Growth of Scholarly Open Access Agricultural Repositories in India
After the successful organisation of workshop and seminar on Open Access Indian Academy of Sciences (IAS), Bangalore and Indian National Science Academy (INSA), New Delhi at Bangalore and Pune in 2002 and 2003 respectively, the M S Swaminathan Research Foundation (MSSRF) had organised two workshops on Open Access at Chennai in 2004. In these workshops, researchers and policy makers from Indian Council of Agricultural Research (ICAR) and others from various State Agricultural Universities in India have participated. However, there was no activity on Open Access in Agriculture in India. During 2006 in the first AGRIS workshop on open access in agricultural sciences and technology held at ICRISAT, Hyderabad, the participants had decided to suggest the establishment of the two pilot open access information repositories in the agricultural domain in India and in 2009, the ICRISAT has formally launched its Open Access Repository for its scientific publications mandating every researcher at ICRISAT to send a authors final copy for deposit upon acceptance of the publication. In the same year (2009), the National Agricultural Innovation Project (NAIP) supported consultation on enhancing Open Access in Indian agriculture was held at ICRISAT. In the consultation, the researchers from ICAR and the Agricultural Research Service Scientists’ Forum (ARSSF) agreed to build Open Access agricultural research publications repository either within Agropedia, a digital knowledge repository with the open platform for learning and sharing information related to Indian agriculture or establishment of institutional repositories so that the researches in ICAR would be be able to deposit their research articles for wider reach.
The fall out of the meeting held at ICRISAT in on Open Access (2009) resulted in establishment of Eprints@IARI, an Open Access Institutional Repository of Indian Agricultural Research Institute (IARI). and OpenAgri, an open access agricultural research repository in 2009 and 2010 respectively. These developments made for the establishment of Eprints@CMFRI, an Open Access Institutional Repository of Central Marine Fisheries Research Institute (CMFRI); DSpice@IISR, an Open Access Institutional Repository of Indian Institute of Spices Research (IISR) and E-Repository@IIHR, an Open Access Institutional Repository of Indian Institute of Horticultural Research (IIHR)
In the National Agricultural Research System (NARS) of India, apart from the ICAR and NAIP established repositories, exclusive thesis repository for agricultural sciences in India was initiated in 2008 under the name ‘Krishiprabha‘. It houses all the doctoral dissertations submitted to various agricultural universities in India (NARS). It is now housing, 7624 dissertations and is hosted by Chandhary Charan Singh Haryana Agriculture University, Hissar. However, it is only open to the consortium partners and other constituents of the NARS. Whereas, the ETD@UASD, thesis repository established by University of Agricultural Sciences, Dharwad in 2011 is freely available to public for download and use. It has total 1119 thesis submitted to the university since year 2005. Under the NAIP’s Rice Knowledge Management Portal (RKMP), India Rice Research Repository (i3R) is established in 2010.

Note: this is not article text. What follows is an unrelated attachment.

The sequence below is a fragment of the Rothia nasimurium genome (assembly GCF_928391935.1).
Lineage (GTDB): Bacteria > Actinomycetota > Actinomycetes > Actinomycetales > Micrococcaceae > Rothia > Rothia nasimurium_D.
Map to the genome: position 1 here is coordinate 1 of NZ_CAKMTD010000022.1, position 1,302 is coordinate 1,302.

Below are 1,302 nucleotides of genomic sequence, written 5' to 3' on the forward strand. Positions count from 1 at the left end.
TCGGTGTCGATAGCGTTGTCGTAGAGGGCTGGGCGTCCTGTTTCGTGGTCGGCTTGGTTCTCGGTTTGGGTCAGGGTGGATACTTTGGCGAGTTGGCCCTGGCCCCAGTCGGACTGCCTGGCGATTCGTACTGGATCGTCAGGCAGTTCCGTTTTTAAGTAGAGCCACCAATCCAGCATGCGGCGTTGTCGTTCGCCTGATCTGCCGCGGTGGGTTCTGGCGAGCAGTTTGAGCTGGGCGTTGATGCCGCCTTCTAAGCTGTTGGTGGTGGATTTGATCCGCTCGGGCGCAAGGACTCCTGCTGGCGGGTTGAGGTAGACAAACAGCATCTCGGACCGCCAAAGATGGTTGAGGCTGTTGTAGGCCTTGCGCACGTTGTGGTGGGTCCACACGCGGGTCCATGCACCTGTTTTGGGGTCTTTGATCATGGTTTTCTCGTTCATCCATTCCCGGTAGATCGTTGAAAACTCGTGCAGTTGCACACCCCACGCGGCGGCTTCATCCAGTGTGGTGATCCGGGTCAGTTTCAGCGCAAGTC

Though the efforts are being made to make agricultural research publicly available since 2004 in India, the pace at which it needs to be taken forward is very slow and the concept of Open Access had not reached all the stakeholders of National Agricultural Research System (NARS) especially, the researchers and the research managers. The records in Eprints@IARI are 229; Dspice@IISR 497; E-Repo@IIHR 193. The only most populated repository in ICAR/NARS is Eprints@CMFRI with 8978 records. The ICAR needs a policy on ‘Open Access’ and the researchers and the research managers should consider Open Access as an important agenda for taking forward the movement of making all the publicly funded research publicly available and accessible in India.
To take forward the concept of Open Access and to advocate it, Open Access India (OAIndia) an online group is formed by the researchers, librarians and students in NARS. The OAIndia is quite active on facebook with ~2290 members and is involving its members to discuss and debate on ‘Open Access’ – why it is needed and what needs to be done and what are the bottlenecks and how to overcome them and is now looking for establishment of its online repository which would harvest all the publicly available research information (meta-data) and make it accessible to all the stakeholders in NARS.